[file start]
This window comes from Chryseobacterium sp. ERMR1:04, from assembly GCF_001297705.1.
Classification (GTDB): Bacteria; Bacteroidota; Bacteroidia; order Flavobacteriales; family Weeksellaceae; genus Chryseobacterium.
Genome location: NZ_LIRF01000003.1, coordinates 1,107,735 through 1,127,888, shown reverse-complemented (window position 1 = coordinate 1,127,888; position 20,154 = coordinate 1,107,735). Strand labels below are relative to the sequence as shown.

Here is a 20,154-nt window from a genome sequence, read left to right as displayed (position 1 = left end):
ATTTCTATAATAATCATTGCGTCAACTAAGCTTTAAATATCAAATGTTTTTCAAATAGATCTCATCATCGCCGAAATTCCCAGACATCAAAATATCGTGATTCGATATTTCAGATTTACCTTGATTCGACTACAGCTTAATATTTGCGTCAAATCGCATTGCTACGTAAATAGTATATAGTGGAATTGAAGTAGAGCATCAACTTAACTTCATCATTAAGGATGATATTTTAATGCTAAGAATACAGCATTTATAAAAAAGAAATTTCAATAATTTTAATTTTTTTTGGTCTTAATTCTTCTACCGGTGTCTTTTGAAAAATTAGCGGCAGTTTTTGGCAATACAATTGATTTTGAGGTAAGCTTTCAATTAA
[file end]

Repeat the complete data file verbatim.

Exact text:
This window comes from Chryseobacterium sp. ERMR1:04, from assembly GCF_001297705.1.
Classification (GTDB): Bacteria; Bacteroidota; Bacteroidia; order Flavobacteriales; family Weeksellaceae; genus Chryseobacterium.
Genome location: NZ_LIRF01000003.1, coordinates 1,107,735 through 1,127,888, shown reverse-complemented (window position 1 = coordinate 1,127,888; position 20,154 = coordinate 1,107,735). Strand labels below are relative to the sequence as shown.

Here is a 20,154-nt window from a genome sequence, read left to right as displayed (position 1 = left end):
ATTTCTATAATAATCATTGCGTCAACTAAGCTTTAAATATCAAATGTTTTTCAAATAGATCTCATCATCGCCGAAATTCCCAGACATCAAAATATCGTGATTCGATATTTCAGATTTACCTTGATTCGACTACAGCTTAATATTTGCGTCAAATCGCATTGCTACGTAAATAGTATATAGTGGAATTGAAGTAGAGCATCAACTTAACTTCATCATTAAGGATGATATTTTAATGCTAAGAATACAGCATTTATAAAAAAGAAATTTCAATAATTTTAATTTTTTTTGGTCTTAATTCTTCTACCGGTGTCTTTTGAAAAATTAGCGGCAGTTTTTGGCAATACAATTGATTTTGAGGTAAGCTTTCAATTAA